School of Engineering brings code to reality as students embark on their studies
Most universities are steeped in tradition and that’s certainly the case with UBC Okanagan’s School of Engineering (SoE).
But this September, the SoE is embracing a new tradition. While the Iron Ring Ceremony, a presentation made as Canadian students graduate as engineers will continue, this year all faculty, students, and staff will be presented with an iron pin.
Engineers adhere to a strong code of ethics for both personal and professional decisions throughout their lives, explains Spiro Yannacopoulos, Associate Dean of the School of Engineering. The newly adopted presentation of the iron pin is intended to create early awareness of the Engineering Code of Ethics, and let the students know there is a certain level of professionalism expected from the moment they begin their engineering degree on campus.
“This new process will serve as a reminder to all students, starting in Year One that professionalism is expected from the start and the entire time they are studying to be an engineer — not on completion of a degree,” says Yannacopoulos.
All graduating engineers take an oath agreeing to an Engineering Code of Ethics, says Yannacopoulos. With the oath, they accept an iron ring which they wear on the little finger of their working hand until retirement.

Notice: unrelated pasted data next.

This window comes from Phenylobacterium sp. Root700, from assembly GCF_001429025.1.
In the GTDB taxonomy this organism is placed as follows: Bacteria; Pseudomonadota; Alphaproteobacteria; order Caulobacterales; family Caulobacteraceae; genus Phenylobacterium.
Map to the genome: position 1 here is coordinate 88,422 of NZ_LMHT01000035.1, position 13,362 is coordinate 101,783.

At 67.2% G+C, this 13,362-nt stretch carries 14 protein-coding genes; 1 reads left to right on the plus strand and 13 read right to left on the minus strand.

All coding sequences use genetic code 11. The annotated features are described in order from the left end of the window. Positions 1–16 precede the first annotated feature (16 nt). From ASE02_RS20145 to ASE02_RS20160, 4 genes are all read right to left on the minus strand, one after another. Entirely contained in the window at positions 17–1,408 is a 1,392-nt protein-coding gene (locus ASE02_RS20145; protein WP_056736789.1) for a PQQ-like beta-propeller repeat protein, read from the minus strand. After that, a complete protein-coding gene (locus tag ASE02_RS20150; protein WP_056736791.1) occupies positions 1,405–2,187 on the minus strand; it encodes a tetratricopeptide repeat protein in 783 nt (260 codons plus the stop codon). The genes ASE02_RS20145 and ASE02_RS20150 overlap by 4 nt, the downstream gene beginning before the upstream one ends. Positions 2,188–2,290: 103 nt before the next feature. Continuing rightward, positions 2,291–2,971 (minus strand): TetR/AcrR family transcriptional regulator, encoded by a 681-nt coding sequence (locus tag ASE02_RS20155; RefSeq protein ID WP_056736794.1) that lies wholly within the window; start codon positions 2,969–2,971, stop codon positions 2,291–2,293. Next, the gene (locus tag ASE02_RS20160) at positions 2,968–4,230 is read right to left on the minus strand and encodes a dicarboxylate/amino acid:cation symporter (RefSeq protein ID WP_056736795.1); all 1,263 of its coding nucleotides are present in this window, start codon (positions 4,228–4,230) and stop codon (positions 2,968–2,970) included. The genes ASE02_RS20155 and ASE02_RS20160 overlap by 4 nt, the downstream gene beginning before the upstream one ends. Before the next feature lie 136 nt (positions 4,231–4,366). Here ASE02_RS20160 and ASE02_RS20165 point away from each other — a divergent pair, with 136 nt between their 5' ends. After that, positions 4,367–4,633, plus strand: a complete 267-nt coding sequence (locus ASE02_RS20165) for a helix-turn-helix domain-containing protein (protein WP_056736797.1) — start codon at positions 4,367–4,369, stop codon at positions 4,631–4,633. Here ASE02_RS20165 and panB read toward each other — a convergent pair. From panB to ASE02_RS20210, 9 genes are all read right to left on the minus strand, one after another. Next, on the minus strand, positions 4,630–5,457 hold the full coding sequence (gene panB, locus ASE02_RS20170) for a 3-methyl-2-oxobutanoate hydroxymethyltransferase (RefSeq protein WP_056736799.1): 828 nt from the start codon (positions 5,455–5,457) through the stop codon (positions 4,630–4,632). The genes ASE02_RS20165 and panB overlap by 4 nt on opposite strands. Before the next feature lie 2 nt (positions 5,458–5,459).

Ethics and professionalism are key aspects of being an engineer, says fourth-year electrical engineering student Connor Badowich.He also likes the idea of a formal ceremony “that not only welcomed me to the UBCO community in an inclusive manner, but also spoke to me of ethics, and congratulated me on my chosen path as an engineering student.”
Badowich, student president of the Engineering Society at UBC, credits UBC’s faculty, saying the Association of Professional Engineers and Geoscientists of British Columbia — the licencing body for engineers in BC — code of conduct is incorporated into lessons from the beginning.
“Sure, you need to know a lot of physics and calculus to become an engineer, but at the end of the day it is the ethics in the decisions of the engineer that will ensure corners aren’t cut and the bridge doesn’t collapse,” says Badowich. “The iron pin is an important step in the undergraduate program as it helps introduce these concepts right from the beginning, using a physical object as a constant reminder, and can help students get some practice by being “ethical students” before they become “ethical engineers.”
Because this is an introductory year for the iron pin, Yannacopoulos says all School of Engineering students, in addition to faculty and staff, will be asked to accept a Code of Ethics at formal ceremonies this fall and will be given an iron pin as a reminder of their commitment. In future years, only first-year students will be part of the official ceremony.